>> Fish balls and oat milk, these are the pantry items of a Swedish doomsday prepper.>>
> Hopefully, Christina will never have to use it.
Here is a version in English. 20 pages long, it's full of advice on how to survive if things go really, really wrong, such as how to get clean food and water, find a bomb shelter, and spot enemy propaganda. Sweden hasn't printed stuff like this since the 1960s. It's not a NATO member, but its location on Russia's doorstep made the threat of becoming a conflict zone back then very real.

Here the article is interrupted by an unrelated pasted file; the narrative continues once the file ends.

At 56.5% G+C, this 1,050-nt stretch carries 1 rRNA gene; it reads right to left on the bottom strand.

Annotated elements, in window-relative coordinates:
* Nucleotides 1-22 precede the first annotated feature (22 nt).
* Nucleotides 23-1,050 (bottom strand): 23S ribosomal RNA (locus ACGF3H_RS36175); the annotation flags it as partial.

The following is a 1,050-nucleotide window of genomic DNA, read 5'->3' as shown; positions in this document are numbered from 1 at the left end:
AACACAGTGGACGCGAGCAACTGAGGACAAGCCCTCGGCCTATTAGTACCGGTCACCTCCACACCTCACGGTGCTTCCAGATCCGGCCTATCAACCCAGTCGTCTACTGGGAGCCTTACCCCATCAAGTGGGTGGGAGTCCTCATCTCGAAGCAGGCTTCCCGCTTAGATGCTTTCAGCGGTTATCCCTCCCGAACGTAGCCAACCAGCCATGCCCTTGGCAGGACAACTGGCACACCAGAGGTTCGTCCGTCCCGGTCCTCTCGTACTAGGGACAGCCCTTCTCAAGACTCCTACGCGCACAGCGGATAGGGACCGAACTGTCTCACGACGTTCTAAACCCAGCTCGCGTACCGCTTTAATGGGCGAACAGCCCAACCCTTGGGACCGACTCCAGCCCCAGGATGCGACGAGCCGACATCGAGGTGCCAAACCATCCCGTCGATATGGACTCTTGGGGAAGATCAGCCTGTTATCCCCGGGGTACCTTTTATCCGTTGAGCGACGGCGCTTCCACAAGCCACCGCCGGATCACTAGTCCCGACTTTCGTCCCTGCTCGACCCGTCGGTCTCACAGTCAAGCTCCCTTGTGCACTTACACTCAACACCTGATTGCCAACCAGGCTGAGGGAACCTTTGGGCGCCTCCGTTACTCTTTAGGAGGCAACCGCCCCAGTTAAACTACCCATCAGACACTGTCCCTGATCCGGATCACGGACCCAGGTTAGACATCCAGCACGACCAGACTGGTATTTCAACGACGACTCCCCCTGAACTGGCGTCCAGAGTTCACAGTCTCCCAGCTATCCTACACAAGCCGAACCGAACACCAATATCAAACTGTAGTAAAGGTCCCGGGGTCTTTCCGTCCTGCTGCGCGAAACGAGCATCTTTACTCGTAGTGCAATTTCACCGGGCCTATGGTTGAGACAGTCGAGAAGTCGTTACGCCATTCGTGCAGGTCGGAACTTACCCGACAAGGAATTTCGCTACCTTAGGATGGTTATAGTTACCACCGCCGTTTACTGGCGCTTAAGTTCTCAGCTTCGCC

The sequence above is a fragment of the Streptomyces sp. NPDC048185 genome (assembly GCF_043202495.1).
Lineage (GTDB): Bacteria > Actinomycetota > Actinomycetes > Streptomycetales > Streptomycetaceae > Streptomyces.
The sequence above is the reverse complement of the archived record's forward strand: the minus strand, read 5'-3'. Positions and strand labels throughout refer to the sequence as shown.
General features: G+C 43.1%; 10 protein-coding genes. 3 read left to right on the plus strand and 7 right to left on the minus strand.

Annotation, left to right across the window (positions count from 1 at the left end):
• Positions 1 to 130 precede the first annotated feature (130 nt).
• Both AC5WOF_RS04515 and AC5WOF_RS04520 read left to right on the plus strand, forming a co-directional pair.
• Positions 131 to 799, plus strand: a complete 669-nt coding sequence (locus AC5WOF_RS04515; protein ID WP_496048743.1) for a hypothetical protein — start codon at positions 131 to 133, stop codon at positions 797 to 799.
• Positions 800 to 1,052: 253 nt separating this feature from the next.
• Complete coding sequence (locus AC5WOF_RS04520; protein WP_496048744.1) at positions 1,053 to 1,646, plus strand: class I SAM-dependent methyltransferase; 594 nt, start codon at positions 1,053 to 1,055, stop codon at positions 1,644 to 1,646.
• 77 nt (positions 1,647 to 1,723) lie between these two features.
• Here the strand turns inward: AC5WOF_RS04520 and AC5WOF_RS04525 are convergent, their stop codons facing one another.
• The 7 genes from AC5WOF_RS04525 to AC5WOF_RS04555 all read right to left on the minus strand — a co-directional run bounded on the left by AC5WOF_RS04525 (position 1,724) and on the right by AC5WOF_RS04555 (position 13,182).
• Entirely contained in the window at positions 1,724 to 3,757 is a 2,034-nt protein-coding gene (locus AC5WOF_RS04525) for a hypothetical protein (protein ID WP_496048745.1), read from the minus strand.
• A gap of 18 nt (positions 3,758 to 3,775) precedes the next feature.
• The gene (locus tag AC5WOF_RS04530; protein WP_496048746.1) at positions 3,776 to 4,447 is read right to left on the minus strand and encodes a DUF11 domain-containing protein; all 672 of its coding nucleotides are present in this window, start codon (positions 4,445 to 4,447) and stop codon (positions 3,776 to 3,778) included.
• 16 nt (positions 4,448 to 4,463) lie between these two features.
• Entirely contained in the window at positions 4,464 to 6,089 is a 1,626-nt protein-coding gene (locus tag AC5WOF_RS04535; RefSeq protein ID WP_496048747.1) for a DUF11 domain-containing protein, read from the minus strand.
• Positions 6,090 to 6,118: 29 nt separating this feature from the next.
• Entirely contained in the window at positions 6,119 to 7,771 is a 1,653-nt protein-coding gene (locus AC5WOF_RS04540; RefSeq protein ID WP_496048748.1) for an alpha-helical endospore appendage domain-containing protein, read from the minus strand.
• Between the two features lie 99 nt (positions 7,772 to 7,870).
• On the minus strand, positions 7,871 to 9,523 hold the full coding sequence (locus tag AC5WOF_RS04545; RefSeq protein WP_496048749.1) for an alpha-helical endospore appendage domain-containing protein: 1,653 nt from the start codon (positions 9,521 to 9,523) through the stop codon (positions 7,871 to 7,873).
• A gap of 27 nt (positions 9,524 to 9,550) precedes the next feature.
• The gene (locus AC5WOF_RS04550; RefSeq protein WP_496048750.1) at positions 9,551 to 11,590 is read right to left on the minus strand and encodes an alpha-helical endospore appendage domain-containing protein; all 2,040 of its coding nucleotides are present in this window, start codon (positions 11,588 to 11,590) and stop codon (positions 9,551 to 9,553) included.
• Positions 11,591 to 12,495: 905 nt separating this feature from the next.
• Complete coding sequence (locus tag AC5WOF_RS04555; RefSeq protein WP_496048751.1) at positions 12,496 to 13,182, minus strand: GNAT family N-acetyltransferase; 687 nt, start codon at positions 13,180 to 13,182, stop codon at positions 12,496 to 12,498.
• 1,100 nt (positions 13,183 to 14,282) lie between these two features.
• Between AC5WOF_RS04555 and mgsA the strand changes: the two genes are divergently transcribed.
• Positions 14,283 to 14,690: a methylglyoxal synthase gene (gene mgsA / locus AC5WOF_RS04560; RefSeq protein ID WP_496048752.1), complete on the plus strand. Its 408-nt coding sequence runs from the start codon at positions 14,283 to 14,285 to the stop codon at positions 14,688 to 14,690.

They built fallout shelters capable of holding thousands of people. And now, as relations rapidly deteriorate again between Russia and the West, the booklet's authors, the Civil Defense Ministry, even want to restore those bunkers and build new ones. The book doesn't explicitly tell citizens like Christina where conflict might come from, but the intention is clear.
Sweden has repeated accused Russian military jets of violating their airspace, for example, which Moscow denies. Its pages also say Swedes have a duty to rise up in resistance if attacked.>>